Fans will probably recall the unique mental state that Floyd was in for the Season 3 episode “Lucky,” as he’d initially thought himself to be possessed by a flesh-eating demon. As a child, he was committed to mental hospital after taking a bite out of his older sister, but released back into the world at age 18, at which point he opened up a BBQ restaurant and continued to sate his unique hunger for a while, until his murders are discovered by the BAU, that is. Understandably, Floyd wasn’t the easiest criminal for the BAU agents to share mental space with, so having him appear again presumably won’t be the most rewarding situation.

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Navy's top lawyer accused of illegally targeting SEAL commandos – The San Diego Union-Tribune

The Navy’s top lawyer stands accused of unlawfully meddling in criminal cases targeting America’s elite commandos, and he’s being grilled by attorneys seeking to overturn the conviction of a Coronado-based Navy SEAL whom his admiral and other officers thought was innocent.

Legal experts consulted by The San Diego Union-Tribune agree that the allegations swirling around Vice Adm. James Crawford III, the Navy’s judge advocate general, are highly irregular. They point to his deposition this week in Washington, D.C., a session in which one of the attorneys questioning him said the admiral was unable to recall key details about a Navy SEAL’s rape case that he’s accused of illegally influencing.

Crawford has repeatedly declined to comment for stories about the case after a military appellate court began investigating the claims of his intervention.

That case involves an ongoing appellate hearing for Senior Chief Special Warfare Operator Keith Barry, who was court-martialed and convicted of rape in San Diego in 2015. He received a sentence of three years in prison and a dishonorable discharge. He has completed his prison term and left the Navy SEALs, but is appealing his conviction in hopes of restoring his reputation.

A team of Navy investigators was ordered to Coronado to review the case on the behalf of Vice Chief of Naval Operations Adm. William F. Moran’s office, and they concurred with the previous decision to not prosecute the SEALs.

Once the Navy’s decision is final, NCIS agents can then bring the case to federal prosecutors, which is what might have happened with the Lovelace drowning.

In an email to the San Diego Union-Tribune, NCIS spokesman Ed Buice insisted that Crawford didn’t direct agents “to take this investigation one way or the other.”

”In fact,” Buice wrote, “he recused himself from the decision-making process regarding this investigation once it went above (Navy Special Warfare) because he wanted to remain neutral in his advice to the (Chief of Naval Operations) on this matter.”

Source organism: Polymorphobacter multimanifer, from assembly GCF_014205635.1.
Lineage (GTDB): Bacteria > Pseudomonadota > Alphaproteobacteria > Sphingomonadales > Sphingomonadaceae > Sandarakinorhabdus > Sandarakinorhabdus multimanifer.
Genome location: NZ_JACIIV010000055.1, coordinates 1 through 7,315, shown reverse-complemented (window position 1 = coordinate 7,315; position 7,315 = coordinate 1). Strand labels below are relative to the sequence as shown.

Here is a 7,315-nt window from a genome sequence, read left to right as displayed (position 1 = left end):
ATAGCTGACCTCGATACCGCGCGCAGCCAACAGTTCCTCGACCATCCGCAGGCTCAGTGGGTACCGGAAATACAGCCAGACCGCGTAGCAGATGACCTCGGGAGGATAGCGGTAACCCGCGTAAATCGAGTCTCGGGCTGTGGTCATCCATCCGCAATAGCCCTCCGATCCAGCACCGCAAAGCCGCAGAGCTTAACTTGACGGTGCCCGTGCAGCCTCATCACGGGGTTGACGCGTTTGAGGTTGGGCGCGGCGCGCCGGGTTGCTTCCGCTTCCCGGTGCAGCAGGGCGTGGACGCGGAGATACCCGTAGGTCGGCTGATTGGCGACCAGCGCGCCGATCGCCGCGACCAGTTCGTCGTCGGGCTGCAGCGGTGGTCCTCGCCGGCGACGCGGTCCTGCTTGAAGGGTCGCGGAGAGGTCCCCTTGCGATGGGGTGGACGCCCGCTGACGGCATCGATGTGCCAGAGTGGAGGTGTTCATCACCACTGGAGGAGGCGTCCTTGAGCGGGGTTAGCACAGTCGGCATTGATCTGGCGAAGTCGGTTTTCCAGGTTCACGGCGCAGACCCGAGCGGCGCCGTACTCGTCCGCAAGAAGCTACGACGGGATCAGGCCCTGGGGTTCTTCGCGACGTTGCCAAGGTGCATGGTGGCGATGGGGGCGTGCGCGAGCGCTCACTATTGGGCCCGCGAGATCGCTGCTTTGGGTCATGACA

Citing King’s email, others aren’t so sure. When brought to Jeremiah Sullivan, the San Diego-based attorney defending one of the unnamed SEAL instructors, he accused the Navy of committing a “miscarriage of justice” through “venue shopping” the case to federal prosecutors. He’s called for more investigations into Crawford’s role overseeing criminal probes.

“The Navy determined that no crime has been committed,” he said. “Is the JAG Corps circumventing justice here by shipping a case to the U.S. Attorney’s office? It looks to me that they’re pawning off their bad cases that are too weak to prosecute.”

Word that the Union-Tribune had received records in both the Barry and Lovelace cases triggered numerous, sometimes frantic, calls from top Navy officials nationwide on Monday and Tuesday, with flag officers or their representatives inquiring into Crawford’s involvement in both matters.

Eugene R. Fidell, the military law instructor at Yale Law School, said both cases possibly linked to Crawford were very unusual but pointed out the need for broader reforms to the way the armed forces dispense justice.

“These cases illustrate that Congress needs to get serious about the military justice system and turn it from an 18th century system into one fit for the 21st century,” said Fidell. “Military decisions on who gets prosecuted, and for what, are based on a system that was used by King George III. Until that changes, you’ll continue to see controversies like these.”

Fidell has long advocated for lawmakers to strip commanders of the power to decide who is prosecuted, to pick jurors and to vacate verdicts and sentences, vesting charging authority instead with senior attorneys independent of the chain of command and jury selection with an outside and impartial commissioner.